Imagine you have three conditions for ERP data of size 750 points x 13 subjects (erpdata obtained in the previous section). Imagine you have three conditions in the erpdata array. The short script below will save them in the file ‘erpfile.txt’ and append the condition in the last column. You may import this file into any statistical software and use the last column as the categorical predictor.

[STUDY erpdata erptimes] = std_erpplot(STUDY,ALLEEG,'channels',{ 'FP1'}, 'noplot', 'on');
dlmwrite('erpfile.txt',squeeze([ erptimes' erpdata{1} ones(size(erpdata{1},1),1)*1 ]),'delimiter', '\t', 'precision', 2);
dlmwrite('erpfile.txt',squeeze([ erptimes' erpdata{2} ones(size(erpdata{2},1),1)*2 ]),'-append', 'delimiter', '\t', 'precision', 2);
dlmwrite('erpfile.txt',squeeze([ erptimes' erpdata{3} ones(size(erpdata{3},1),1)*3 ]),'-append', 'delimiter', '\t', 'precision', 2);

The same goes if you have a set of n x m conditions. You can then add 2 columns representing 2 categorical variables.

dlmwrite('erpfile.txt',squeeze([ erpdata{1,1} ones(size(erpdata{1,1},1),1)*[1 1] ]),'delimiter', '\t', 'precision', 2);
dlmwrite('erpfile.txt',squeeze([ erpdata{1,2} ones(size(erpdata{1,2},1),1)*[1 2] ]),'-append', 'delimiter', '\t', 'precision', 2);
dlmwrite('erpfile.txt',squeeze([ erpdata{2,1} ones(size(erpdata{2,1},1),1)*[2 1] ]),'-append', 'delimiter', '\t', 'precision', 2);
dlmwrite('erpfile.txt',squeeze([ erpdata{2,2} ones(size(erpdata{2,2},1),1)*[2 2] ]),'-append', 'delimiter', '\t', 'precision', 2);

Imagine that you want to be able to use subjects as cases. in that case they cannot be defined as columns. Most statitical software will allow you convert between the two formats (they are usually called long and wide forms). In the case above, you would want to convert from wide to long form. Alternatlively, you may also use a MATLAB script. For example, for the erpdata condition 1 containing 750 points and 13 subjects, saving the data in long form would look like this. This file will only contain 2 columns, one for the data and one for the subject index.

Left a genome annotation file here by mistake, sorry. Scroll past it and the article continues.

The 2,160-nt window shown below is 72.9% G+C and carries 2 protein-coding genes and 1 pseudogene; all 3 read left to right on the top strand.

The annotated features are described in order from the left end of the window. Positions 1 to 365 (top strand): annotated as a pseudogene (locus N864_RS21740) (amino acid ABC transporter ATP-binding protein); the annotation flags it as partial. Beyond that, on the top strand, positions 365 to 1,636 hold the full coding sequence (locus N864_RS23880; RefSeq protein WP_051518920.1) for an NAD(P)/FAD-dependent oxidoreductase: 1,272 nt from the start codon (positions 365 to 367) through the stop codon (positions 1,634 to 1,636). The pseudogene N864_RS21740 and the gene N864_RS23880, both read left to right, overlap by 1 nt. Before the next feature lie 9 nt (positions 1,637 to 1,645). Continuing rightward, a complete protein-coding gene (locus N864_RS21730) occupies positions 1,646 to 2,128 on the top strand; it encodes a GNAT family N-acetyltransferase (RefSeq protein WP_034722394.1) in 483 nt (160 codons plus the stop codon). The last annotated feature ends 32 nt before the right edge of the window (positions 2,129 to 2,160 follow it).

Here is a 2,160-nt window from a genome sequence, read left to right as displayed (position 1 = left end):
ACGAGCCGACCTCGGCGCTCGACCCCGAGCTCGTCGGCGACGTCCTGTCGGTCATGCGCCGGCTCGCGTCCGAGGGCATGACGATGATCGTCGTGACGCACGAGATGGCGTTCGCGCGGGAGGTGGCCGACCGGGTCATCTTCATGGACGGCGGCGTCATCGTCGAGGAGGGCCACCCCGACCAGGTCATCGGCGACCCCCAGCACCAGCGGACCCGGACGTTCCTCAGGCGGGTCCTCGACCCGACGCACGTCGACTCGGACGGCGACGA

dlmwrite('erpfile.txt',[ erpdata{1}(:,1) ones(size(erpdata{1},1),1)*1],'delimiter', '\t', 'precision', 2);
for iSubject = 2:size(erpdata{1},2)
    dlmwrite('erpfile.txt',squeeze([ erpdata{1}(:,iSubject) ones(size(erpdata{1},1),1)*iSubject]),'-append', 'delimiter', '\t', 'precision', 2);

Let’s look at a more general case of ERSP data. The script below can save ERSP data (ignore vs. memorize condition). The example below shows 12-time steps, 10 frequencies, 71 channels, and 13 subjects. More elegant and faster ways to do this exist.

chanlocs = eeg_mergelocs(ALLEEG.chanlocs);
[STUDY erspdata ersptimes erspfreqs] = std_erspplot(STUDY,ALLEEG,'channels',{chanlocs.labels}, 'noplot', 'on');
erspdata =

  2×1 cell array

    {10×12×71x13 single}
    {10×12×71x13 single}
if exist('erpfile.txt'), delete('erpfile.txt'); end
for iFreq = 1:10
  for iTime = 1:12
    for iChan = 1:71
      for iSubject = 1:13
          dlmwrite('erspfile.txt',squeeze([ erspdata{1}(iFreq,iTime,iSubject) iFreq iTime iChan iSubject 1]),'-append', 'delimiter', '\t', 'precision', 2);
          dlmwrite('erspfile.txt',squeeze([ erspdata{2}(iFreq,iTime,iSubject) iFreq iTime iChan iSubject 2]),'-append', 'delimiter', '\t', 'precision', 2);

Below is the beginning of the saved file with the column names added. You may modify the script to add them as well automatically. This is just an example. Actual frequencies and time may be saved as well, replacing iFreq and iTime with erspfreqs(iFreq) and ersptimes(iTime) in the script above.

Screen Shot 2022-11-04 at 3 47 27 PM

Computing and plotting component measures

Computing measures for components